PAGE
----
Possible Causes of Stomach Pain
Stomach pain—or abdominal pain more generally—is a pretty common experience for just about everyone. It can present as anything from a dull ache all around the abdomen to a sharp pain in a specific place. It might also accompany other symptoms like bloating or nausea. The abdomen has many different organs, and there are many reasons for why you might feel pain. Here are some possible causes of abdominal pain and the symptoms that can help identify them.
One of the simplest explanations for abdominal pain is that it is the result of something you ate recently. Indigestion is perhaps the most common cause of general upper abdominal pain, and it usually stems from overeating, eating too quickly, or consuming something that temporarily impairs the normal digestive process. It can also be the result of food poisoning, food allergies, or a food intolerance. For instance, people with lactose intolerance lack an enzyme that processes the protein lactose, and this can cause stomach pain and a number of other symptoms.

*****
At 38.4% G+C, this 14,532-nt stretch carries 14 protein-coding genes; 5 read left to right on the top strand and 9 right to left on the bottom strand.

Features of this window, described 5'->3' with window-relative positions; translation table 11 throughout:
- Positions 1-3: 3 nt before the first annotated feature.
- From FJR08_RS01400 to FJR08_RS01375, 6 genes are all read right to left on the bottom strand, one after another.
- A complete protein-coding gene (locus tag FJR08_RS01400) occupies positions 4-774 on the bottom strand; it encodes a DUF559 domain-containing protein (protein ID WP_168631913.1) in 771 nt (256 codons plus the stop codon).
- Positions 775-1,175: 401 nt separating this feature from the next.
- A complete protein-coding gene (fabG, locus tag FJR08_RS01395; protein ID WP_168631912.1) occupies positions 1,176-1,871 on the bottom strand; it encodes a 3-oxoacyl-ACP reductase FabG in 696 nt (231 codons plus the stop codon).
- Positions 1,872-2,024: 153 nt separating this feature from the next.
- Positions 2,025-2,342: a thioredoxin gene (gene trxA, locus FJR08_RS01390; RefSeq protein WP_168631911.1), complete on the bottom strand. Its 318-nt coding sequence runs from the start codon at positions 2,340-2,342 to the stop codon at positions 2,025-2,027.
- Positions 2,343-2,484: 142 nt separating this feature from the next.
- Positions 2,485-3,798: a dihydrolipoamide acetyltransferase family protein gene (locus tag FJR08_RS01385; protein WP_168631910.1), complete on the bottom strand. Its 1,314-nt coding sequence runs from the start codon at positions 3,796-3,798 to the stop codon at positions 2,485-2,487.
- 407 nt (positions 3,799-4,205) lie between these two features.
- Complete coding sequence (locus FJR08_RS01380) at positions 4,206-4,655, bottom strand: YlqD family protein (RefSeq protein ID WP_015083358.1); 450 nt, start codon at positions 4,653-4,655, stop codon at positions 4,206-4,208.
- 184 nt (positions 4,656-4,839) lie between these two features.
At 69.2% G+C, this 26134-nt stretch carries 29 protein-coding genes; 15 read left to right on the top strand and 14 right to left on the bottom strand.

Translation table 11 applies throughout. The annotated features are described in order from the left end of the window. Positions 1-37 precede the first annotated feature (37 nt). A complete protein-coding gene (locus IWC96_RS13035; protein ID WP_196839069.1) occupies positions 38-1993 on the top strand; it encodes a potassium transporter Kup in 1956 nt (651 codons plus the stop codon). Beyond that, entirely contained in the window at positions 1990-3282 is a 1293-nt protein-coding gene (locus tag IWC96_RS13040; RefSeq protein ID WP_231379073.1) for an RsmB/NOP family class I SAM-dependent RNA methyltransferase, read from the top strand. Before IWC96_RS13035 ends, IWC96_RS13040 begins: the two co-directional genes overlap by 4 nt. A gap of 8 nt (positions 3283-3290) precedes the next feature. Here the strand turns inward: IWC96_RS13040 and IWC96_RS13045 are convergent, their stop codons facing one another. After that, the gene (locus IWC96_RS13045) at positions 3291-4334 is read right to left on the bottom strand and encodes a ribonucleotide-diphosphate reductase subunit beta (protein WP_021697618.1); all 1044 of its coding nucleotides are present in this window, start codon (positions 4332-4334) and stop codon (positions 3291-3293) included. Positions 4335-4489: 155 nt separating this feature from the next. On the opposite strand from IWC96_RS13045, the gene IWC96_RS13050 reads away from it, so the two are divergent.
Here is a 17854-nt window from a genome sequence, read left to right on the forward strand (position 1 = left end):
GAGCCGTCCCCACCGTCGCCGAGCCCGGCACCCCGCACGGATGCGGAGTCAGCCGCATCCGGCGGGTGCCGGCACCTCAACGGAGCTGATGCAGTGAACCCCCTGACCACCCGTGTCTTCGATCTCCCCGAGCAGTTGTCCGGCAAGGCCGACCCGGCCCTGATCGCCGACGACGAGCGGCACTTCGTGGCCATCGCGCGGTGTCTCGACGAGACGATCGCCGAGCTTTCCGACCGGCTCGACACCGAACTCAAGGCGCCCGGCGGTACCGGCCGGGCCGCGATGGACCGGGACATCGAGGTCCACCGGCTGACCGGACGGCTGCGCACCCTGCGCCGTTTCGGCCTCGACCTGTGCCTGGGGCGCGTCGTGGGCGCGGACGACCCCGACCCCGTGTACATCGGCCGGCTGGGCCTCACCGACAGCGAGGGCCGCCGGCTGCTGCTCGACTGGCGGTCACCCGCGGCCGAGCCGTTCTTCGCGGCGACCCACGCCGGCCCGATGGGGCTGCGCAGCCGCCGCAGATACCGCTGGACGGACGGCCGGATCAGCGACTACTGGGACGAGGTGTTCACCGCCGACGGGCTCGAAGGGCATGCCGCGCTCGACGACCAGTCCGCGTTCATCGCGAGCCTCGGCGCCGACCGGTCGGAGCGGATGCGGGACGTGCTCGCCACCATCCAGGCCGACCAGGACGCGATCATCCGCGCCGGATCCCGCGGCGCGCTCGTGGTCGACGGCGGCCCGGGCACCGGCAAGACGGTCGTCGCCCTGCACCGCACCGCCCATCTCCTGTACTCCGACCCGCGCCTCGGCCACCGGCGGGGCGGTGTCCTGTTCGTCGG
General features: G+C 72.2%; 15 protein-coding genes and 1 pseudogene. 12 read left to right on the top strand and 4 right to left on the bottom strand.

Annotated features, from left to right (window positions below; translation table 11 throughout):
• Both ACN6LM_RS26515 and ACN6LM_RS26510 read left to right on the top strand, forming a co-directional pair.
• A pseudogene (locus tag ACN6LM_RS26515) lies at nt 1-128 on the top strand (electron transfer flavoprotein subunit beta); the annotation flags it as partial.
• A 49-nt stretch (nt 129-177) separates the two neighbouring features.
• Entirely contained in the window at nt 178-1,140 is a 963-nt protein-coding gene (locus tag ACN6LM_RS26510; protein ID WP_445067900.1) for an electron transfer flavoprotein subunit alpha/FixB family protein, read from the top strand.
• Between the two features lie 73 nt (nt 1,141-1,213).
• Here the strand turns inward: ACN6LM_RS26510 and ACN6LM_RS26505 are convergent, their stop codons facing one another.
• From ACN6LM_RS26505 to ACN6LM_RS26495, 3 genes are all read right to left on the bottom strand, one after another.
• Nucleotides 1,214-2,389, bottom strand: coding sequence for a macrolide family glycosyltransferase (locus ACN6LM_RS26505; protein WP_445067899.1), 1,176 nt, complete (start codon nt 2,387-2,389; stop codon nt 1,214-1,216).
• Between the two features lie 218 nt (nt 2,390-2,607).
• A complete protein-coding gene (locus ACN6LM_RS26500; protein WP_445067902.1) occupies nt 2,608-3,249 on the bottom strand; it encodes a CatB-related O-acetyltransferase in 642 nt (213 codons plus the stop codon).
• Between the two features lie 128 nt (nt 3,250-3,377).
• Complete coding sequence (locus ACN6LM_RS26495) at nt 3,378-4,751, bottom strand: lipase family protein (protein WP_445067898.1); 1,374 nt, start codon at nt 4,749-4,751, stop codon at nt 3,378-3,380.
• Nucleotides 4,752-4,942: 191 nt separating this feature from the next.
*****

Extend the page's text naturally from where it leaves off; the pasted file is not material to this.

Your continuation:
A stomach ulcer (technically known as a peptic ulcer) is a sore or lesion that develops after the lining of the stomach has degraded. This is typically due to an infection of the H. pylori bacteria or excessive use of non-steroidal anti-inflammatory drugs (NSAIDs). Many people have peptic ulcers without any pain at all, but if present the pain is usually a burning or gnawing sensation in the middle of the abdomen.
Appendicitis is inflammation of the appendix, a small tube-like structure attached to the first part of the large intestine. At the onset of the condition, many people will feel no pain or intermittent pain in the center of the abdomen. After several hours, however, the pain will drastically increase in intensity and move to the lower right side of the abdomen. This is a sign that it needs to be treated as soon as possible.
The gallbladder is a small, hollow organ where bile is stored before being released into the digestive tract. Sometimes components of the bile can calcify and form into a gallstone that blocks the bile duct. In some patients, this blockage can cause severe pain in the center-right side of the abdomen that can later radiate out to the right side of the body or the shoulder blade.